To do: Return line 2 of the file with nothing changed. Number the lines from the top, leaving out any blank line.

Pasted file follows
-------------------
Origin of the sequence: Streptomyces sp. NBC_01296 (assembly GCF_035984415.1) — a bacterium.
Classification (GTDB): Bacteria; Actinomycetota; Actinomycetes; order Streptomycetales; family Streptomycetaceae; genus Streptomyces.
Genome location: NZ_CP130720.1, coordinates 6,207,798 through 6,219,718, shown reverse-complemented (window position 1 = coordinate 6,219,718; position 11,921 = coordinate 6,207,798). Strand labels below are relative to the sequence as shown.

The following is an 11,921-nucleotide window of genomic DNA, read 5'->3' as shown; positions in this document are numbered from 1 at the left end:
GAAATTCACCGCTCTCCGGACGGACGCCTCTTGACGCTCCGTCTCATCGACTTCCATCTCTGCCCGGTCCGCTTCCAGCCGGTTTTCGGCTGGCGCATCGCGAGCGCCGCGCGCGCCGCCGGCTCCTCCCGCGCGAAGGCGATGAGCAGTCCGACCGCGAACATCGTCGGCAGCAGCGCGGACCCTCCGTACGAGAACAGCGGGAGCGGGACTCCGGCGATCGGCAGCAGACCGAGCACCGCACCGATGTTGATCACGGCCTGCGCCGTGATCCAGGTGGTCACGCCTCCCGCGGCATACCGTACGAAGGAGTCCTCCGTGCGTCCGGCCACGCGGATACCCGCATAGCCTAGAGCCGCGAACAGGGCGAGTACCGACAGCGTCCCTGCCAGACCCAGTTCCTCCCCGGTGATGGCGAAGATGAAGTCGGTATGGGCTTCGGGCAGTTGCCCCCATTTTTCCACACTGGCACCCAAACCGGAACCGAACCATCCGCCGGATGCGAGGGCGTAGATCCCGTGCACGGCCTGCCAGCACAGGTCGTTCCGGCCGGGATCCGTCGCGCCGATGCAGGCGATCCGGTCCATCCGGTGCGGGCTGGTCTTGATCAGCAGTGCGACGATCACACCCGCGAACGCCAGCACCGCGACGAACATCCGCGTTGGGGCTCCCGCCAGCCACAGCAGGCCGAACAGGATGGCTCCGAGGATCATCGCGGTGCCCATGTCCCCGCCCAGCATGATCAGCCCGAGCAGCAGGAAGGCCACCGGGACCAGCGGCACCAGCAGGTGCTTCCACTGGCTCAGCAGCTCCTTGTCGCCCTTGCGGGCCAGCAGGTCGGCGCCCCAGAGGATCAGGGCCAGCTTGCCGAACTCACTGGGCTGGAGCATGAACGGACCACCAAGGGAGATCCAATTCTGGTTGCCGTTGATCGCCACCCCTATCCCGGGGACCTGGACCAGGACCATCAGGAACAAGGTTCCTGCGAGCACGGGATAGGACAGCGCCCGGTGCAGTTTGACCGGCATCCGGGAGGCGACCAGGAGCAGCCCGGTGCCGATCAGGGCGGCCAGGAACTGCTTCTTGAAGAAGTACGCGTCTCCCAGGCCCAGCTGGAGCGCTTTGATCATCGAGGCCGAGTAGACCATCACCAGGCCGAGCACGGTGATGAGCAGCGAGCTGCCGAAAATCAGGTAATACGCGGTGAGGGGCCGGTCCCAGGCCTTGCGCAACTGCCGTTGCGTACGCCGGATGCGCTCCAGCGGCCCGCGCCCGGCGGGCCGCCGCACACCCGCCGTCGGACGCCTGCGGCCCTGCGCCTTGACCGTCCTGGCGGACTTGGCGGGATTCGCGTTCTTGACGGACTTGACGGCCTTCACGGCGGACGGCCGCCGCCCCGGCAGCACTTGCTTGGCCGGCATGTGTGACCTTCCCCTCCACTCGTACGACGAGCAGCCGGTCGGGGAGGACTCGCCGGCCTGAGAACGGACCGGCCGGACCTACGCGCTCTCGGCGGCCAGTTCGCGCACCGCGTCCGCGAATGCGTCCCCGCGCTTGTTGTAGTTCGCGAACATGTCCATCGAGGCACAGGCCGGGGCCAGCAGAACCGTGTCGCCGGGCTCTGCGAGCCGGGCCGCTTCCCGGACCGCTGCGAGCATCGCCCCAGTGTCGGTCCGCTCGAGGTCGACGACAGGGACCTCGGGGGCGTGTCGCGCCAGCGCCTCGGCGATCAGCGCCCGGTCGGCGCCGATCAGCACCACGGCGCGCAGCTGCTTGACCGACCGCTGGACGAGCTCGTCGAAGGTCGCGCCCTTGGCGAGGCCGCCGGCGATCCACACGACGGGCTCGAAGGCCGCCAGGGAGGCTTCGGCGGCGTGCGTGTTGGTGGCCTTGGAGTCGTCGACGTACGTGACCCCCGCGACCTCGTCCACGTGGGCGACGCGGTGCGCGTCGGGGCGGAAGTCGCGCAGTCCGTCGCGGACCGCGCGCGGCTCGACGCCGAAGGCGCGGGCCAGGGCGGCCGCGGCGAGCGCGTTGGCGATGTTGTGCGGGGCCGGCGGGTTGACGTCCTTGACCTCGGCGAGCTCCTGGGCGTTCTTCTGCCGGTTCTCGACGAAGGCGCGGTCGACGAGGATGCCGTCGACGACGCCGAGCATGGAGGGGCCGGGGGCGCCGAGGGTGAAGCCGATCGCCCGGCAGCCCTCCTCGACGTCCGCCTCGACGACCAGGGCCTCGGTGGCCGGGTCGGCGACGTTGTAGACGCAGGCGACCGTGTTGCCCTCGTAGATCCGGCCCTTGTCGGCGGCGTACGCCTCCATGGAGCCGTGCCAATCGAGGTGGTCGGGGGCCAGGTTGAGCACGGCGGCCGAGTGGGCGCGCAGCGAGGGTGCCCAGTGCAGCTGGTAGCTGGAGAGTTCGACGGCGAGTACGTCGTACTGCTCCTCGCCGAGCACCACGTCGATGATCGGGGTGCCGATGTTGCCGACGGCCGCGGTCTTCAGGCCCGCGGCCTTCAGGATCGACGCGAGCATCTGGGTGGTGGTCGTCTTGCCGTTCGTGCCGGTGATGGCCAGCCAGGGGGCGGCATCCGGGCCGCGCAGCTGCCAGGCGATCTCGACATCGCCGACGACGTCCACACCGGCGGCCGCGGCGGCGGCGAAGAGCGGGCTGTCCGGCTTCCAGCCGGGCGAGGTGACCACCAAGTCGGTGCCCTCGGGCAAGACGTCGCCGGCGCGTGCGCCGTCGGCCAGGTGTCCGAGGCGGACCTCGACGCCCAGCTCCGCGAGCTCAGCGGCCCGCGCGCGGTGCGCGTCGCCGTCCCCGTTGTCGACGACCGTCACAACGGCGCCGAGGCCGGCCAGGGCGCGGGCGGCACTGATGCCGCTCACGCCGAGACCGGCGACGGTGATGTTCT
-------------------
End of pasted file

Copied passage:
Classification (GTDB): Bacteria; Actinomycetota; Actinomycetes; order Streptomycetales; family Streptomycetaceae; genus Streptomyces.